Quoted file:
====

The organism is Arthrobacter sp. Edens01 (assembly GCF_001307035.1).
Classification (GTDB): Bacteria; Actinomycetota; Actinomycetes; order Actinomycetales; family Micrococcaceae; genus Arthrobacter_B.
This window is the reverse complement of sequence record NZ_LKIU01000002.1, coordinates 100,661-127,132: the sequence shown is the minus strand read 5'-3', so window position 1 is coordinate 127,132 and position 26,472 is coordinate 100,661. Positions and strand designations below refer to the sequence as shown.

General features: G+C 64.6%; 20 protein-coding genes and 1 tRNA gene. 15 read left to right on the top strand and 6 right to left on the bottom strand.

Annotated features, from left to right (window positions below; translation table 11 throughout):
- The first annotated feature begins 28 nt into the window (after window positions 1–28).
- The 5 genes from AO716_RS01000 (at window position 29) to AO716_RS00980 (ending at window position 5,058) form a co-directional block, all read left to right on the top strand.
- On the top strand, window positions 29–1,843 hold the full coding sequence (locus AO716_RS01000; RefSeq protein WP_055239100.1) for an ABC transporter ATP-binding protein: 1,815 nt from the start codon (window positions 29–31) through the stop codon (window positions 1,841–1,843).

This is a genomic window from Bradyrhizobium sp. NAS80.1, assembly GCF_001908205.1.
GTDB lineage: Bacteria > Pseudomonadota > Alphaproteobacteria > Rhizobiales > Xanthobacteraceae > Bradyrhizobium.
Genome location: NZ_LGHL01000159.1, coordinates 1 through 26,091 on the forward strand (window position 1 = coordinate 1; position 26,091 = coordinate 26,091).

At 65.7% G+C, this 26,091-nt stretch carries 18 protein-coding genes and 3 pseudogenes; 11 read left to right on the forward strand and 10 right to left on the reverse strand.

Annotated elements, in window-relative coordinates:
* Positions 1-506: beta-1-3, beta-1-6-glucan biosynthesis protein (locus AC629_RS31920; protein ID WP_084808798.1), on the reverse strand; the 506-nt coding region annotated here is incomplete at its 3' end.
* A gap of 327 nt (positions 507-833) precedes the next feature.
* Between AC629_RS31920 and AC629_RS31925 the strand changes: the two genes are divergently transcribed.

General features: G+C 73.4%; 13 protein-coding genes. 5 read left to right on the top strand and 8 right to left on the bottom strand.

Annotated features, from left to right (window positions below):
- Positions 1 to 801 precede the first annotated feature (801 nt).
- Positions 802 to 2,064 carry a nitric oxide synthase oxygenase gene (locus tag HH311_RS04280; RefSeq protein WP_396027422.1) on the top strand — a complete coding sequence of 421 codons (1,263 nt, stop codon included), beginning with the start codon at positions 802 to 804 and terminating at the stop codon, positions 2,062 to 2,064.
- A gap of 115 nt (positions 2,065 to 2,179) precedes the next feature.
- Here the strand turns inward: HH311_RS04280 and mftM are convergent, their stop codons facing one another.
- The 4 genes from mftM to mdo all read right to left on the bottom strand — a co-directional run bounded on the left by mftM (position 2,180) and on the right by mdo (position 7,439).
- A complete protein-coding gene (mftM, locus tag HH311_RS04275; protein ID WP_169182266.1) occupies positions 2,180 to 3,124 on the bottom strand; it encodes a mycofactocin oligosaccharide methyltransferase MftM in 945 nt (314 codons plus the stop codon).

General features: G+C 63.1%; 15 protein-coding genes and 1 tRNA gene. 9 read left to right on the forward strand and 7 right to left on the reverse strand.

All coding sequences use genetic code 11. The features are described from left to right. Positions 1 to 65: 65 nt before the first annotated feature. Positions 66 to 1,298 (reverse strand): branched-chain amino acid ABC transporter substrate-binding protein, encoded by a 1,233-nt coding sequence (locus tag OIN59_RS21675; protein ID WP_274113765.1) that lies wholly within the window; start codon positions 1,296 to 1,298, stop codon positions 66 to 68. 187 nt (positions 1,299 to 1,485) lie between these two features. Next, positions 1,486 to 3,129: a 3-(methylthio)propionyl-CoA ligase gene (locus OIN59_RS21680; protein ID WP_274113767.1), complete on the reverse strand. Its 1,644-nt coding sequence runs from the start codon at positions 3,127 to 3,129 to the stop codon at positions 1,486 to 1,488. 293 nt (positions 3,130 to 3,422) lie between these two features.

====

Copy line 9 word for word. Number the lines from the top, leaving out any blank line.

This is a genomic window from Bradyrhizobium sp. NAS80.1, assembly GCF_001908205.1.